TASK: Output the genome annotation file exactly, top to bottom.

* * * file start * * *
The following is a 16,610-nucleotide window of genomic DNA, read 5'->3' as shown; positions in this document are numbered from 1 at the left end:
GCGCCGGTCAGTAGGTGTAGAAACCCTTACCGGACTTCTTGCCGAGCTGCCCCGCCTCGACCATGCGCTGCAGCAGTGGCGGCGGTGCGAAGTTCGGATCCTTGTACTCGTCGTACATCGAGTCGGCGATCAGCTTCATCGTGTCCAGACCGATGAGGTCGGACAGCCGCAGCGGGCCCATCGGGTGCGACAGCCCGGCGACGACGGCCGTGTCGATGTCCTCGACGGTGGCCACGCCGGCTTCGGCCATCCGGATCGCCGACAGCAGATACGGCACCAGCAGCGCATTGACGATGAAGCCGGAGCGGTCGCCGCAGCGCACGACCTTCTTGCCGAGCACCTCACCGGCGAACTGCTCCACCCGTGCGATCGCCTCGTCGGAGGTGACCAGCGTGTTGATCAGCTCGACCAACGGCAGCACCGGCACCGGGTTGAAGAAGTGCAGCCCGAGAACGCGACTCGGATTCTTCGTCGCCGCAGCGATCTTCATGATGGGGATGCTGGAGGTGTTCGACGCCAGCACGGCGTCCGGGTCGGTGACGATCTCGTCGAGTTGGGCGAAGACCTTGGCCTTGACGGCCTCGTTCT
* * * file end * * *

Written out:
The following is a 16,610-nucleotide window of genomic DNA, read 5'->3' as shown; positions in this document are numbered from 1 at the left end:
GCGCCGGTCAGTAGGTGTAGAAACCCTTACCGGACTTCTTGCCGAGCTGCCCCGCCTCGACCATGCGCTGCAGCAGTGGCGGCGGTGCGAAGTTCGGATCCTTGTACTCGTCGTACATCGAGTCGGCGATCAGCTTCATCGTGTCCAGACCGATGAGGTCGGACAGCCGCAGCGGGCCCATCGGGTGCGACAGCCCGGCGACGACGGCCGTGTCGATGTCCTCGACGGTGGCCACGCCGGCTTCGGCCATCCGGATCGCCGACAGCAGATACGGCACCAGCAGCGCATTGACGATGAAGCCGGAGCGGTCGCCGCAGCGCACGACCTTCTTGCCGAGCACCTCACCGGCGAACTGCTCCACCCGTGCGATCGCCTCGTCGGAGGTGACCAGCGTGTTGATCAGCTCGACCAACGGCAGCACCGGCACCGGGTTGAAGAAGTGCAGCCCGAGAACGCGACTCGGATTCTTCGTCGCCGCAGCGATCTTCATGATGGGGATGCTGGAGGTGTTCGACGCCAGCACGGCGTCCGGGTCGGTGACGATCTCGTCGAGTTGGGCGAAGACCTTGGCCTTGACGGCCTCGTTCT